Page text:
Colombia, China and the Impact of AI
This week, I had the pleasure to be part of the Andicom conference in Cartagena Colombia.
The conference is one of the biggest in South America and had a strong lineup of speakers including the President of Colombia, Iván Duque Márquez.
Besides it being a great networking event, two things stood out. Firstly, the massive Chinese presence at the conference, secondly the focus and mainly the concerns about AI.
Growing Chinese Presence
While we are in the middle of US and China trade war, it was very interesting to see that Chinese companies are not taking a rest from expanding their presence outside China. Huawei, DiDi, Alibaba and many other Chinese companies had a very big presence here which completely dwarfed Microsoft and other US brands.
A few years back, no one would know about DiDi, the Chinese company that was the local competitor to Uber and last year acquired the Chinese part of Uber. But now, they were one of the biggest sponsors at this conference. It makes sense that Chinese companies instead of going head to head with US companies on their home turf, instead target South America, in the same way as they have gone into India and South East Asia.
Concerns About The Impact of AI
Besides doing a keynote on Digital Transformation, I had the pleasure of doing a Q&A session with Jeff Maggioncalda the CEO of Coursera. The questions and conversations circled a lot around AI and the impact that AI and robotics will have on Colombia’s economy and especially the workforce.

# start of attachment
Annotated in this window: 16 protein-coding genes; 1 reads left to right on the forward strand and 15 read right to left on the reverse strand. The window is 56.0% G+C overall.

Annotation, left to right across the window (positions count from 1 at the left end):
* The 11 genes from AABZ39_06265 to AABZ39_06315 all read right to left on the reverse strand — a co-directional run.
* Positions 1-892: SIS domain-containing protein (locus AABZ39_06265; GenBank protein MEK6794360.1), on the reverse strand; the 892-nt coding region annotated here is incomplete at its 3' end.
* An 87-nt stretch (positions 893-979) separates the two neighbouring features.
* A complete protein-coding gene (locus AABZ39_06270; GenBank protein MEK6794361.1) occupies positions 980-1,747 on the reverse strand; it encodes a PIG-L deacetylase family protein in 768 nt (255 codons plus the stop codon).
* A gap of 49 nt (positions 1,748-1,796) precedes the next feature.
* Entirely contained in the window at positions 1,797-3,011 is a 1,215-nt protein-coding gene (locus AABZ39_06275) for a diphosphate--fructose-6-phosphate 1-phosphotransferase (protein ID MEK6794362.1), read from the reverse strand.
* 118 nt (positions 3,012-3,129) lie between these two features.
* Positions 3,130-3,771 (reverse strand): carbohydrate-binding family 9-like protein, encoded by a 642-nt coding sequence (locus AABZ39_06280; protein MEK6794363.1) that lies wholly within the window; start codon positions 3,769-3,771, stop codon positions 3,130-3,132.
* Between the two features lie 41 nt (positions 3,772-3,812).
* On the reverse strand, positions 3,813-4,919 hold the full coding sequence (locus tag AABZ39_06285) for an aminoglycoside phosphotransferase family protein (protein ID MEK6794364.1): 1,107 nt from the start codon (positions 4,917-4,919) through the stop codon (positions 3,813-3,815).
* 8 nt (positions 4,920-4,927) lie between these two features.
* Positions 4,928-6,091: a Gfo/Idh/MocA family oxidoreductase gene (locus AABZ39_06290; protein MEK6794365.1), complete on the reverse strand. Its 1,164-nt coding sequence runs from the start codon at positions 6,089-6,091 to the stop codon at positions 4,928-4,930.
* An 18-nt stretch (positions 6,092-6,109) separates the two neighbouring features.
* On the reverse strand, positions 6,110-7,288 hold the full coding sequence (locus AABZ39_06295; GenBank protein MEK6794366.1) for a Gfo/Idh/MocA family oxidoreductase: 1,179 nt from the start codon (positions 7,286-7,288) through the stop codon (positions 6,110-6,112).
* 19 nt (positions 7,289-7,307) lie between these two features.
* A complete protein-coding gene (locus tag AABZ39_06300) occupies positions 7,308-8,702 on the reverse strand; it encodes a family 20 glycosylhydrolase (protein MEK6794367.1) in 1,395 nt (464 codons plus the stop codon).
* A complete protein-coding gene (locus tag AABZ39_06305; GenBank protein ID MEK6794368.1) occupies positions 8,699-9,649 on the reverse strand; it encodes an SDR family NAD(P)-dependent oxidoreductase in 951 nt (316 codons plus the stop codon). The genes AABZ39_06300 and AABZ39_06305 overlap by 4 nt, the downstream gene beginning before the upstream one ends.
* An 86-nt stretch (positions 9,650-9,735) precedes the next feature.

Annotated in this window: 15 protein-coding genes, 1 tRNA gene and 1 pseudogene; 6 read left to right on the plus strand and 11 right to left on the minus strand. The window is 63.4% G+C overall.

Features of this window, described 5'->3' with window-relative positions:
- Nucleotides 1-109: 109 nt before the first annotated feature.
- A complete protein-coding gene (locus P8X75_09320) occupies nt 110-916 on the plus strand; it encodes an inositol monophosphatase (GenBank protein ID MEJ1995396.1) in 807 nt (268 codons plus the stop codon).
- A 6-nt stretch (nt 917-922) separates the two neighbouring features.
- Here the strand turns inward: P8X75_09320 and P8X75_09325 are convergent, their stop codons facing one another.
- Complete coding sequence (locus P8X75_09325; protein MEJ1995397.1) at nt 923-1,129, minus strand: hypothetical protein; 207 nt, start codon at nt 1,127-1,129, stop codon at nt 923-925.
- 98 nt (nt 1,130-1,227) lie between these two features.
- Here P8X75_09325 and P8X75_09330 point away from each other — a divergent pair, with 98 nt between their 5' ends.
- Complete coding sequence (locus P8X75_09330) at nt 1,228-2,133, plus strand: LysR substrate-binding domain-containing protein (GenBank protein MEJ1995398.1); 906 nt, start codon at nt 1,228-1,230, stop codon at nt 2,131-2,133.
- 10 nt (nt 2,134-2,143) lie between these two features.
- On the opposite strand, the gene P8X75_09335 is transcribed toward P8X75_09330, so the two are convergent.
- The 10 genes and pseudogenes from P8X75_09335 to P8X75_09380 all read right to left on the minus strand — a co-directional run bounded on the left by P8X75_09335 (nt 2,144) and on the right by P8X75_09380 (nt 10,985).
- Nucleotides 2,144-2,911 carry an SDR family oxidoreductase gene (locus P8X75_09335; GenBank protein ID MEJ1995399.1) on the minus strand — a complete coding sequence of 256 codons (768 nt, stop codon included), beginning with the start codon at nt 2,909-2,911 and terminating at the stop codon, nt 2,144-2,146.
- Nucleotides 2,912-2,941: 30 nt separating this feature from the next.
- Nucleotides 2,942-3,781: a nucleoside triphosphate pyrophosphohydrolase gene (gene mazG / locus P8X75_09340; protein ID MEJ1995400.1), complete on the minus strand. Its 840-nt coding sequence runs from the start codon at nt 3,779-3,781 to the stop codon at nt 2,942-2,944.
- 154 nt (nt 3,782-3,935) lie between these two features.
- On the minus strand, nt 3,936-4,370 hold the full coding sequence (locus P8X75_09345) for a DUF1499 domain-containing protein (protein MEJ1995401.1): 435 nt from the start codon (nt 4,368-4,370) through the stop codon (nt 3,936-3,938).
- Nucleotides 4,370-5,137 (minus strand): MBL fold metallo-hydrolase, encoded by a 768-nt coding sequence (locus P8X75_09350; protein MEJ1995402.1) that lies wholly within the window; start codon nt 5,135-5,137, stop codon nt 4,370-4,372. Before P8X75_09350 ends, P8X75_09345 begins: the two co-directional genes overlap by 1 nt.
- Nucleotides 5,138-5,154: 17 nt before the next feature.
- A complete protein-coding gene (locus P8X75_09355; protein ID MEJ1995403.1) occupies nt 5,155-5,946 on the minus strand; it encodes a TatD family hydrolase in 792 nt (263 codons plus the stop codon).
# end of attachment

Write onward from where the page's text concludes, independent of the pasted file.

The overall point of view was:
Yes, even though AI and automation will add production efficiency globally and many tasks will change. Then it will be a challenge for those economies that are reliant on low skilled manual labour. Many jobs will change and it will be easier for contries with a highly trained and educated workforce.
Digital transformation has, to some degree, levelled the playing field for access to education and also to global markets. You no longer need to live close vicinity of a University or library. Now, most people with access to a computer and a decent Internet connection, have access to a huge amount of online learning resources, like Coursera, and that amount is just going to get bigger and better.
But, to be able to make use of these resources, basic skills like reading, writing, math and the access to computers and Internet connection will be the deciding factor. Without basic skills and the ability to connect to knowledge resources the digital divide will only get bigger. Governments should invest heavily in basic education and internet access for everyone.